President Bill Clinton’s 1996 State of the Union Address positioned him halfway between Reaganism and liberalism: “The era of big government is over. But we cannot go back to the time when our citizens were left to fend for themselves.”

5. Keep it short and simple (KISS). Abraham Lincoln’s Gettysburg Address took only two minutes and 246 words, most of them of one or two syllables. Before Lincoln, then-famous orator Edward Everett’s spoke for two hours and 13,607 words, many of them multi-syllabic. Simplicity is more memorable.

6. Begin with a grabber. Many speakers begin with lengthy acknowledgements of everyone else on the dais. It’s better to start by saying something that grabs the audience’s attention.

In his commencement address at Stanford University in 2005, Apple Computer CEO Steve Jobs began: “I never graduated from college. Truth be told, this is the closest I’ve ever gotten to a college graduation.”

7. Use techniques that help the audience listen and respond. Litany—repeating the same words, usually at the beginning of each sentence—helps audiences hear what you’re saying and answer with applause.

In June 1940, after the British troops were evacuated from Dunkirk, Prime Minister Winston Churchill vowed: “We shall fight on the beaches. We shall fight on the landing grounds, we shall fight in the fields and in the streets, we shall fight in the hills. We shall never surrender.”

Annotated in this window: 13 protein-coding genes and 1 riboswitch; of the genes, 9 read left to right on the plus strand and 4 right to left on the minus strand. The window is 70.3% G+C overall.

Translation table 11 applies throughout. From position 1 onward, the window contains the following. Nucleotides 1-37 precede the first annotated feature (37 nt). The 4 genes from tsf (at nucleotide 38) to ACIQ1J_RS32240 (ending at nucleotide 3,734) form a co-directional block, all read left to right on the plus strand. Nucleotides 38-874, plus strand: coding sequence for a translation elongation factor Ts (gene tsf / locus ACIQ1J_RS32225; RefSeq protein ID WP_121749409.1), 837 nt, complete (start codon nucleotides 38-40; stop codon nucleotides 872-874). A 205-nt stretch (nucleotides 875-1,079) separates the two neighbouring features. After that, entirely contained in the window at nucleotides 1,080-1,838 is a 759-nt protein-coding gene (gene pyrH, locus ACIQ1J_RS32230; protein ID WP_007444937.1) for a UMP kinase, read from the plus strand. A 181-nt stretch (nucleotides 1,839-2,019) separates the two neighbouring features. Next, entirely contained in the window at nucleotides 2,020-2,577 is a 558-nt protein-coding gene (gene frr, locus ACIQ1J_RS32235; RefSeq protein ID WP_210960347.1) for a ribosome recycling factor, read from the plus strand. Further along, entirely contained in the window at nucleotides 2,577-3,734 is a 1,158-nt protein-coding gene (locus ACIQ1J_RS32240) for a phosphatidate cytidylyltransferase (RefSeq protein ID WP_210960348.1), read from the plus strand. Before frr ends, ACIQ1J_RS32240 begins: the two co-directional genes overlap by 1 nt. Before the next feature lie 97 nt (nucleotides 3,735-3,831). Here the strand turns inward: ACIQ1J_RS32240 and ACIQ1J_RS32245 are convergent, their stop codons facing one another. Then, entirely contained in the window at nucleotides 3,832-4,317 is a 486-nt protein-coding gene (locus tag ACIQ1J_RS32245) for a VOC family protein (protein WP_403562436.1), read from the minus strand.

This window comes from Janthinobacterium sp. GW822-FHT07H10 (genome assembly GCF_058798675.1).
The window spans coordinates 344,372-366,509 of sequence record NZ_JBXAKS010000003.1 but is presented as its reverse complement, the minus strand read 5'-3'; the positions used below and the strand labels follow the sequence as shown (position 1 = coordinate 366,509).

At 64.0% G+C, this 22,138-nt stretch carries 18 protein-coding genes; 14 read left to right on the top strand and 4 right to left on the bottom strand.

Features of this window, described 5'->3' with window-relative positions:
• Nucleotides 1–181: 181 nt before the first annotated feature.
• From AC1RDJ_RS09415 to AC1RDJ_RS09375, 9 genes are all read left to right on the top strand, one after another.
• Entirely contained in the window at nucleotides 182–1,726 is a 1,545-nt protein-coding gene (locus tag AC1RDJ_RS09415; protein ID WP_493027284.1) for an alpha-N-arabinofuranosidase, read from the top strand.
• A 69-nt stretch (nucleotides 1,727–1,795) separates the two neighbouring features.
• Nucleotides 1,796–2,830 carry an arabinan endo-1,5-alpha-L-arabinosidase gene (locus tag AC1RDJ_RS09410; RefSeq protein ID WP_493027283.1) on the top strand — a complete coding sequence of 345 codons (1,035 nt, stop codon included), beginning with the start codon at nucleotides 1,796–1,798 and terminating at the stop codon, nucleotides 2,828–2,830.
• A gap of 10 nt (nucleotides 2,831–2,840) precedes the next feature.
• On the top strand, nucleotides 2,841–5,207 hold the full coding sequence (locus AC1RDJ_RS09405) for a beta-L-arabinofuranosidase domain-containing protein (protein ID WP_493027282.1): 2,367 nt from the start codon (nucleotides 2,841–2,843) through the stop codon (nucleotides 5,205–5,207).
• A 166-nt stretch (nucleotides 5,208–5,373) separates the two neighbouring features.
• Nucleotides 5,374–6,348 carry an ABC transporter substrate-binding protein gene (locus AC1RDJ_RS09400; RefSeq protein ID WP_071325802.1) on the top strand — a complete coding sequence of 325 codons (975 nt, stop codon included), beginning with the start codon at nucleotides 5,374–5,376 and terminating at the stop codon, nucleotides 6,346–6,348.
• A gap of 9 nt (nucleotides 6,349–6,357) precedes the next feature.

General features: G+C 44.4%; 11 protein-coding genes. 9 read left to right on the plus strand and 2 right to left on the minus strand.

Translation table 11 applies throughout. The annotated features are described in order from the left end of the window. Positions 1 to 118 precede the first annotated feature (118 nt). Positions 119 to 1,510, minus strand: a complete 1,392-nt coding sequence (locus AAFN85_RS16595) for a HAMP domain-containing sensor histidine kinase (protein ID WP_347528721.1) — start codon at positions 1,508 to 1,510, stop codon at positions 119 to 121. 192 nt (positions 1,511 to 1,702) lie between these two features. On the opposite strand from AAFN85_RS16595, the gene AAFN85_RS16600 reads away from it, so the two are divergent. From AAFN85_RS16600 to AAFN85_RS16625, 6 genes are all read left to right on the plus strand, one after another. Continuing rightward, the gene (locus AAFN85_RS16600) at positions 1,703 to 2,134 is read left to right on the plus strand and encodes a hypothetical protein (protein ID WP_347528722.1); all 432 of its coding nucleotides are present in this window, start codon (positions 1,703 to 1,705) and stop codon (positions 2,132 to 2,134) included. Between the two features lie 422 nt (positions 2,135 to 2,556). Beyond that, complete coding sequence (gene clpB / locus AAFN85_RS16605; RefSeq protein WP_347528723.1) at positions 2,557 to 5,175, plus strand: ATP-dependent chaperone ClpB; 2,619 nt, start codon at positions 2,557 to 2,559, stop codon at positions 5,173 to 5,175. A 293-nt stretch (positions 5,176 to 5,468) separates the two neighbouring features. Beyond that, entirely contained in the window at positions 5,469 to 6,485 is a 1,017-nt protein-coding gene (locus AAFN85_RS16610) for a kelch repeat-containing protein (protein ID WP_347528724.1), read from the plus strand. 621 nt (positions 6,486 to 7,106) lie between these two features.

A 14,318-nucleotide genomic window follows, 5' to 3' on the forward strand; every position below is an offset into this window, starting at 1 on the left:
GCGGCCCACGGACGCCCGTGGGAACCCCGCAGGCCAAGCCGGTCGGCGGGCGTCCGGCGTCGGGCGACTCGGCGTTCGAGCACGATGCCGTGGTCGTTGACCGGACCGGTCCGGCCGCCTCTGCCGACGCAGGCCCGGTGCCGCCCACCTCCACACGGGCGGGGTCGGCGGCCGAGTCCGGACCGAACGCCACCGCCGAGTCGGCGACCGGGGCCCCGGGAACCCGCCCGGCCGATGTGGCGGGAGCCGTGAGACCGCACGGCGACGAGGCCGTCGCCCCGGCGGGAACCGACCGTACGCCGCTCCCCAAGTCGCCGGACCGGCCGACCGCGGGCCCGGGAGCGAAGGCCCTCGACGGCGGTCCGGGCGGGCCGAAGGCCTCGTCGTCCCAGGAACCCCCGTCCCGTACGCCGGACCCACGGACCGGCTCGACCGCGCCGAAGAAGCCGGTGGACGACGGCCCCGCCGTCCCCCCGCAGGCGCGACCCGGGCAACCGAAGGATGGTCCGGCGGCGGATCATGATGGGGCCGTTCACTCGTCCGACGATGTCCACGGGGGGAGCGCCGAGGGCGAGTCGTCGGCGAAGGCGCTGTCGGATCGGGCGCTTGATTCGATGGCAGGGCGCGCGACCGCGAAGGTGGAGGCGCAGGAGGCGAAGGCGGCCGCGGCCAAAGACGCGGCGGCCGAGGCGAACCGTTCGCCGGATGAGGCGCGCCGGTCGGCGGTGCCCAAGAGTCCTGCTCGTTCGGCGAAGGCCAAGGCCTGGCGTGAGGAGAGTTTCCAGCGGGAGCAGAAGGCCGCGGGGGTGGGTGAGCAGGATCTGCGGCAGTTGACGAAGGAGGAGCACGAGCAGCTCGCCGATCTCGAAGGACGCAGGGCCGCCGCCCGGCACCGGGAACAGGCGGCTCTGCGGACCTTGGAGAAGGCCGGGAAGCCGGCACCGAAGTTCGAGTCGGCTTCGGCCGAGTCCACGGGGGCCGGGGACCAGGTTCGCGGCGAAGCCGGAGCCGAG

8. Talk like a regular person. In his debut before a national audience, delivering the keynote address at the 2004 Democratic National Convention, an Illinois State Senator named Barack Obama spoke more conversationally than most politicians. He described his younger self as “a skinny kid with a funny name who believes that America has a place for him, too.” He talked about having met “a young man named Shamus in a V.F.W. Hall in East Moline, Illinois. He was a good-looking kid—six two, six three, clear eyed, with an easy smile.” These vivid descriptions of himself and others are how regular people talk (OK, regular people with the gift of gab).

9. Use physical images. Abstractions make people nod off. Real-life images make them wake up. In his farewell address in 1989, President Ronald Reagan took Americans on a tour through the White House—and American history:

“Down the hall and up the stairs from this office is the part of the White House where the president and his family live. There are a few favorite windows I have up there that I like to stand and look out of early in the morning… On mornings when the humidity is low, you can see past the Jefferson Memorial to the Potomac River… Someone said that’s the view Lincoln had when he saw the smoke rising from the Battle of Bull Run.”

10. Conclude memorably . Some speakers just trail off and thank their audiences. It’s better to sum up by saying something they’ll keep in mind. Steve Jobs finished his commencement speech with four words that explained how he revolutionized computing without graduating from college: “Stay hungry. Stay foolish.”

David Kusnet, former chief speechwriter to President Bill Clinton, is the Podesta Group’s senior writer and the author of several books on the economy and American politics. This piece originally appeared in the Podesta Group’s newsletter.